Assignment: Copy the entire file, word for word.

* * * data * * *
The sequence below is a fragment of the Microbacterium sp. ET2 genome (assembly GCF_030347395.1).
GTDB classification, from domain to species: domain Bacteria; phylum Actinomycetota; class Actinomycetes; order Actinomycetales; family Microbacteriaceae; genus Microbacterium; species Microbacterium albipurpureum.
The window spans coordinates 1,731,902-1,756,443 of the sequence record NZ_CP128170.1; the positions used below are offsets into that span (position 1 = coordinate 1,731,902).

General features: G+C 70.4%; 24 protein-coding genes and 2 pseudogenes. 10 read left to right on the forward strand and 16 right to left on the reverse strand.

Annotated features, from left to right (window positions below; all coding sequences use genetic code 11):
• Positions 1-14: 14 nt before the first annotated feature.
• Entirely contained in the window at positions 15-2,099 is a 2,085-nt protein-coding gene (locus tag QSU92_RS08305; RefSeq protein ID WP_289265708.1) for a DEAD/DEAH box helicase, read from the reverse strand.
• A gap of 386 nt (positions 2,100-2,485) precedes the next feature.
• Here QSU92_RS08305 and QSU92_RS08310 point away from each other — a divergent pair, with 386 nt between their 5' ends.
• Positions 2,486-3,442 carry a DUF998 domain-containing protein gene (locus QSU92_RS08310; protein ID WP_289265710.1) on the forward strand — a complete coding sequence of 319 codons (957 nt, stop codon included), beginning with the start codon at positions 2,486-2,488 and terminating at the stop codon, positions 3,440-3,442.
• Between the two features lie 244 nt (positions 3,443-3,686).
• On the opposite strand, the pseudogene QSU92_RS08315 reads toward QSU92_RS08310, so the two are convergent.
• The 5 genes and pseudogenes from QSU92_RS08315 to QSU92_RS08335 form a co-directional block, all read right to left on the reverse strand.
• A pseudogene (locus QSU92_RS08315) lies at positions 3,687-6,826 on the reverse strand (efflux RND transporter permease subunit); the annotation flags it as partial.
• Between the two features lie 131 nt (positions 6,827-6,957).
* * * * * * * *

The sequence below is a fragment of the Microbacterium sp. ET2 genome (assembly GCF_030347395.1).
GTDB classification, from domain to species: domain Bacteria; phylum Actinomycetota; class Actinomycetes; order Actinomycetales; family Microbacteriaceae; genus Microbacterium; species Microbacterium albipurpureum.
The window spans coordinates 1,731,902-1,756,443 of the sequence record NZ_CP128170.1; the positions used below are offsets into that span (position 1 = coordinate 1,731,902).

General features: G+C 70.4%; 24 protein-coding genes and 2 pseudogenes. 10 read left to right on the forward strand and 16 right to left on the reverse strand.

Annotated features, from left to right (window positions below; all coding sequences use genetic code 11):
• Positions 1-14: 14 nt before the first annotated feature.
• Entirely contained in the window at positions 15-2,099 is a 2,085-nt protein-coding gene (locus tag QSU92_RS08305; RefSeq protein ID WP_289265708.1) for a DEAD/DEAH box helicase, read from the reverse strand.
• A gap of 386 nt (positions 2,100-2,485) precedes the next feature.
• Here QSU92_RS08305 and QSU92_RS08310 point away from each other — a divergent pair, with 386 nt between their 5' ends.
• Positions 2,486-3,442 carry a DUF998 domain-containing protein gene (locus QSU92_RS08310; protein ID WP_289265710.1) on the forward strand — a complete coding sequence of 319 codons (957 nt, stop codon included), beginning with the start codon at positions 2,486-2,488 and terminating at the stop codon, positions 3,440-3,442.
• Between the two features lie 244 nt (positions 3,443-3,686).
• On the opposite strand, the pseudogene QSU92_RS08315 reads toward QSU92_RS08310, so the two are convergent.
• The 5 genes and pseudogenes from QSU92_RS08315 to QSU92_RS08335 form a co-directional block, all read right to left on the reverse strand.
• A pseudogene (locus QSU92_RS08315) lies at positions 3,687-6,826 on the reverse strand (efflux RND transporter permease subunit); the annotation flags it as partial.
• Between the two features lie 131 nt (positions 6,827-6,957).